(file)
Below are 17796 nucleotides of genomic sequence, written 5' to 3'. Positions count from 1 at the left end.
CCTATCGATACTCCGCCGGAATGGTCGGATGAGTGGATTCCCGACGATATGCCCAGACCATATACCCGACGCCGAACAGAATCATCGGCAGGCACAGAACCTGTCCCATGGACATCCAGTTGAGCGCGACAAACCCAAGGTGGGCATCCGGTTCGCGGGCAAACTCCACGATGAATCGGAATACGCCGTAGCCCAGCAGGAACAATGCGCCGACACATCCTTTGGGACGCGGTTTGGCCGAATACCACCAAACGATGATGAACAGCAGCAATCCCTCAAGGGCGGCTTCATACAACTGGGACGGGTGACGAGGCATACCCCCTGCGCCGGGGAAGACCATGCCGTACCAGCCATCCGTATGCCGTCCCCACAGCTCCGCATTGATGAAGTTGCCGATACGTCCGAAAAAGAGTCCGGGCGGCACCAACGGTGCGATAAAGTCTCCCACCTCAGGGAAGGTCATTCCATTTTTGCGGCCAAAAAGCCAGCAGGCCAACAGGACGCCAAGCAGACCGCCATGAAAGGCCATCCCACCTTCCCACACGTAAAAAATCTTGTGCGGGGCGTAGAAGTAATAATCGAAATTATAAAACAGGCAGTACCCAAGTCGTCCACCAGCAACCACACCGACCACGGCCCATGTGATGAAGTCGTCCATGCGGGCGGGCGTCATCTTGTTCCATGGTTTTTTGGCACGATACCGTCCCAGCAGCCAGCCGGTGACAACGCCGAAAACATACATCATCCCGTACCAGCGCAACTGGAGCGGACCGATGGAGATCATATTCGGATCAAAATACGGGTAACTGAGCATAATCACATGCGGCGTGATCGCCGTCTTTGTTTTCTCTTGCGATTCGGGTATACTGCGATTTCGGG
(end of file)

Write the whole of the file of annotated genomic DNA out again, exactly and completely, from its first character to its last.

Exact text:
Below are 17796 nucleotides of genomic sequence, written 5' to 3'. Positions count from 1 at the left end.
CCTATCGATACTCCGCCGGAATGGTCGGATGAGTGGATTCCCGACGATATGCCCAGACCATATACCCGACGCCGAACAGAATCATCGGCAGGCACAGAACCTGTCCCATGGACATCCAGTTGAGCGCGACAAACCCAAGGTGGGCATCCGGTTCGCGGGCAAACTCCACGATGAATCGGAATACGCCGTAGCCCAGCAGGAACAATGCGCCGACACATCCTTTGGGACGCGGTTTGGCCGAATACCACCAAACGATGATGAACAGCAGCAATCCCTCAAGGGCGGCTTCATACAACTGGGACGGGTGACGAGGCATACCCCCTGCGCCGGGGAAGACCATGCCGTACCAGCCATCCGTATGCCGTCCCCACAGCTCCGCATTGATGAAGTTGCCGATACGTCCGAAAAAGAGTCCGGGCGGCACCAACGGTGCGATAAAGTCTCCCACCTCAGGGAAGGTCATTCCATTTTTGCGGCCAAAAAGCCAGCAGGCCAACAGGACGCCAAGCAGACCGCCATGAAAGGCCATCCCACCTTCCCACACGTAAAAAATCTTGTGCGGGGCGTAGAAGTAATAATCGAAATTATAAAACAGGCAGTACCCAAGTCGTCCACCAGCAACCACACCGACCACGGCCCATGTGATGAAGTCGTCCATGCGGGCGGGCGTCATCTTGTTCCATGGTTTTTTGGCACGATACCGTCCCAGCAGCCAGCCGGTGACAACGCCGAAAACATACATCATCCCGTACCAGCGCAACTGGAGCGGACCGATGGAGATCATATTCGGATCAAAATACGGGTAACTGAGCATAATCACATGCGGCGTGATCGCCGTCTTTGTTTTCTCTTGCGATTCGGGTATACTGCGATTTCGGG